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Social enterprise as a route to commissioning


11 Oct 2011

Under the new regime control will shift from PCTs to the newly created commissioning consortia, and many of the responsibilities that were previously dealt with in-house will be outsourced to independent organisations. Various pharmacists across the UK have already joined together to form groups in order to make a joint bid for PCT supply contracts within their area. A consortium of this nature will be made up of a number of already well established practices, so the question arises as to which corporate vehicle is most appropriate to utilise.
In July 2010 the NHS white paper, ‘Equity and excellence: Liberating the NHS’ set out the aim to put patients first and to focus on the things that really matter. Therefore organisations which demonstrate primarily social objectives are more likely to fit the bill when it comes to PCT outsourcing. This type of organisation is known as a social enterprise, and its use within the healthcare sector has grown rapidly within recent years. However, that is not to say that a social enterprise is akin to a charity. In fact, the whole ethos behind them is wholly different.

Understanding social enterprise
There is no strict legal definition of what constitutes a social enterprise but the Government has described them as: “businesses with primarily social objectives whose surpluses are principally reinvested for that purpose in the business or in the community, rather than being driven by the need to maximise profit for shareholders and owners”2. In February 2010 the Social Enterprise Mark was launched as the brand for social enterprises. It requires a business to meet six defined criteria in order to qualify, and these are:

  • The organisation must have a social or environmental aim;
  • The organisation must have a constitution;
  • At lease 50 per cent of the organisation’s profits must be spent in achieving their social aim or on socially beneficial purposes;
  • The organisation must earn at least 50 per cent of its income from trading;
  • The organisation can demonstrate that its social or environmental aims are being met;
  • If the organisation were to cease trading the remaining assets would be distributed for social or environmental purposes.

It is important to note that social enterprises are not defined by the legal form that they take, which means there are a number of options when considering which legal vehicle to use. These can range from unincorporated organisations to companies that are specifically created for that purpose, known as community interest companies (CICs).
CICs are operated as normal companies but they have certain limitations and particular features imposed upon them, namely:

  • They must carry out activities which fulfil a specific ‘community purpose’ (eg the promotion of healthcare for the inhabitants of a certain area), which must be defined in the application form upon incorporation;
  • There is a lock on their assets which prevents them from being sold at an undervalue or transferred out of the business except in certain circumstances;

A dividend cap applies which restricts the amount of profits distributed to its members, whilst allowing its directors to be paid.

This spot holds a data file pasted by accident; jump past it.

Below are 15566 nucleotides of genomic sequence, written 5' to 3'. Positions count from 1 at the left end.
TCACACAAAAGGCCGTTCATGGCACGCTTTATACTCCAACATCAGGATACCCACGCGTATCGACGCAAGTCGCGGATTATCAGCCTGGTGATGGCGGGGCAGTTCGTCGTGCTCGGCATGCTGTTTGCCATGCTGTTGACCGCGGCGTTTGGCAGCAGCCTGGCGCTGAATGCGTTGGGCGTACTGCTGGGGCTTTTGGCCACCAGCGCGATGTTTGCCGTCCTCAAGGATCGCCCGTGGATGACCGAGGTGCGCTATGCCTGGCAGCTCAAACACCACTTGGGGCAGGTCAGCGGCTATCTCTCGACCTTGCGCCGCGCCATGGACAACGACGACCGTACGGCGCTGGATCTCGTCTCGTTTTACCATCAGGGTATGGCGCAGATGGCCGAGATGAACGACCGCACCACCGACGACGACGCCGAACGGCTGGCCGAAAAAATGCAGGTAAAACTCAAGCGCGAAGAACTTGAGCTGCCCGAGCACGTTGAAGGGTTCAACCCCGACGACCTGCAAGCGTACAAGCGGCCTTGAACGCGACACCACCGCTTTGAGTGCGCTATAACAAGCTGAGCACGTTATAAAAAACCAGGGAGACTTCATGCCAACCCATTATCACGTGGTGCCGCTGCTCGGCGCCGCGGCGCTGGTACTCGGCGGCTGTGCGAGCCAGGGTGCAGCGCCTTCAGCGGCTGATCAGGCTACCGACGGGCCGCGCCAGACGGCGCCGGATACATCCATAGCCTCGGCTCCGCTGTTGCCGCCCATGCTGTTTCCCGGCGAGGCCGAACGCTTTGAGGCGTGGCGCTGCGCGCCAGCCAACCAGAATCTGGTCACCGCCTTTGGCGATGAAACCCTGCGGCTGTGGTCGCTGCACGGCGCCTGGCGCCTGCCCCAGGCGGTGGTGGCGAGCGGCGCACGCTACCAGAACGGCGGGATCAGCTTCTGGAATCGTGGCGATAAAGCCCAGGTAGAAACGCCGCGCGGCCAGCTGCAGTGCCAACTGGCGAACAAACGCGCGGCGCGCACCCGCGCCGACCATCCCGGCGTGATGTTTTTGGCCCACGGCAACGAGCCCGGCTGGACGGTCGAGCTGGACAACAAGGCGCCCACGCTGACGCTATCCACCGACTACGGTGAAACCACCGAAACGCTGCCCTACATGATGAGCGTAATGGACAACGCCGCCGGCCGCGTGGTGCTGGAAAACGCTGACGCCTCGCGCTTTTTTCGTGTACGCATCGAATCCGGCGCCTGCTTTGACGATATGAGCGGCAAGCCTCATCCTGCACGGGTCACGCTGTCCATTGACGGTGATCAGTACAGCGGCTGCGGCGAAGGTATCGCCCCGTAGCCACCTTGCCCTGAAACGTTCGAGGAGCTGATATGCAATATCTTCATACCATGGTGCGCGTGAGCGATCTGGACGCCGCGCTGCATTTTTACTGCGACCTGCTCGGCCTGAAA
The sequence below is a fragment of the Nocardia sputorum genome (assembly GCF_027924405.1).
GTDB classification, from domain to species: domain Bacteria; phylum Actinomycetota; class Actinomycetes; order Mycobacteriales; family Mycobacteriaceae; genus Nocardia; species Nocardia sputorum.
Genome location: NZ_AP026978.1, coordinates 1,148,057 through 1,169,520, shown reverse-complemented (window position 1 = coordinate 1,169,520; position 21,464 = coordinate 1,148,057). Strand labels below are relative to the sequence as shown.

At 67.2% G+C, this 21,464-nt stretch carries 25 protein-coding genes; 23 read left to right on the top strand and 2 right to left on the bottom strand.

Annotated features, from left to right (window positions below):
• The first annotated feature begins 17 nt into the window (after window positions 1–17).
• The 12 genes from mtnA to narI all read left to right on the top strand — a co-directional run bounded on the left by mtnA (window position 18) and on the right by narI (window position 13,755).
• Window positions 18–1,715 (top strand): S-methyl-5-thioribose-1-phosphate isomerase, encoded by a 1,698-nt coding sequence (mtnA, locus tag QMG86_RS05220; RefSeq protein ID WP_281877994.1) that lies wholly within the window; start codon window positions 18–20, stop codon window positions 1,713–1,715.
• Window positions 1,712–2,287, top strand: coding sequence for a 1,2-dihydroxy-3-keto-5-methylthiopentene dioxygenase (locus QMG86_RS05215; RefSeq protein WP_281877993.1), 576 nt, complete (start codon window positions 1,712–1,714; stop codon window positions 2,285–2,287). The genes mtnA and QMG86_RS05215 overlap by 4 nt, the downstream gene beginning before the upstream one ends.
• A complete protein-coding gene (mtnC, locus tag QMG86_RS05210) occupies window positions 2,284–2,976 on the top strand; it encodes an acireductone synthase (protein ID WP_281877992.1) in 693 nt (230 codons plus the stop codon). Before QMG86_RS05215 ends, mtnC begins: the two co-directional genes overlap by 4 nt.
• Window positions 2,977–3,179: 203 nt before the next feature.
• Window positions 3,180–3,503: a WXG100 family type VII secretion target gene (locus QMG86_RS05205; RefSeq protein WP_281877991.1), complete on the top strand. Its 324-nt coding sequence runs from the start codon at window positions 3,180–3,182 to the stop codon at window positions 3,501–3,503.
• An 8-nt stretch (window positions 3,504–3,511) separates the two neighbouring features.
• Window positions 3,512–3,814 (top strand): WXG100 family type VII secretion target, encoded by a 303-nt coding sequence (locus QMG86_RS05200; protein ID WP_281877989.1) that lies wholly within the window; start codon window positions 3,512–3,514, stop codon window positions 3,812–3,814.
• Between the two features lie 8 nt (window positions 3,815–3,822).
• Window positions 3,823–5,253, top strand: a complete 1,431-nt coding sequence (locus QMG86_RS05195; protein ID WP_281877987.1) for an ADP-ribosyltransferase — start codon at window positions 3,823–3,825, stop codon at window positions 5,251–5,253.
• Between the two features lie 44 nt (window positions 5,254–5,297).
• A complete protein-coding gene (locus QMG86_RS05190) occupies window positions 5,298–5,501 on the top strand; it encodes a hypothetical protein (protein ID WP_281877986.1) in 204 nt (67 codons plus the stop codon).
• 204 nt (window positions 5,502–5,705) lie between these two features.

They have a limited company structure and are regulated by the CIC Regulator. Regulation is intended to be ‘light-touch’, but in addition to its usual obligation to file accounts the company must also provide evidence to the CIC Regulator that it is operating in a manner that satisfies the Community Interest Test. In other words, that it is making reasonable efforts to achieve its community purpose.

The LLP option
The CIC provides a corporate structure that is recognisable and fairly straightforward to operate. However, a consortium could avoid the added requirements imposed by the CIC Regulator whilst maintaining a legal structure which openly operates as a social enterprise, by operating as a limited liability partnership (LLP) with specific aims written into its formation documentation.
The main benefits of this are that LLPs:

  • Have a far more informal single-tier structure which allows all the members to have a say in how the organisation is run
  • Are usually governed by an LLP Agreement, which is similar to a company’s articles of association, and can be drafted in such a way as to include protections for the organisation’s social mission, similar to those adopted by a CIC;
  • Limit the liability of its members as with a company;
  • Have less stringent filing requirements;
  • Remain tax ‘transparent’, which means that the members are taxed in their capacity as individuals or corporate bodies in accordance with their tax status.

The formation of an LLP is fairly straight forward and the LLP-Agreement can be drafted to suit the needs of its corporate members. However, it is important to ensure that the consortium utilises the legal vehicle that best suits its individual needs and the needs of its members.

Hilary D’Cruz,
Corporate Partner Specialising
in pharmacy transactions at
Ansons Solicitors

References
1. Equity and excellence: Liberating the NHS. The Stationery Office (July 2010)
2. Social Enterprise: A strategy for success, DTI 2002

Further information
Our partner-lead corporate team at Ansons LLP can offer advice and expertise on the most appropriate legal vehicle for you organisation. Ansons is currently offering independent retail and community pharmacists a free 30 minute consultation. To arrange a discussion on any of the above points call our corporate team on 01543 466 660 or email hdcruz@ansonsllp.com.

 


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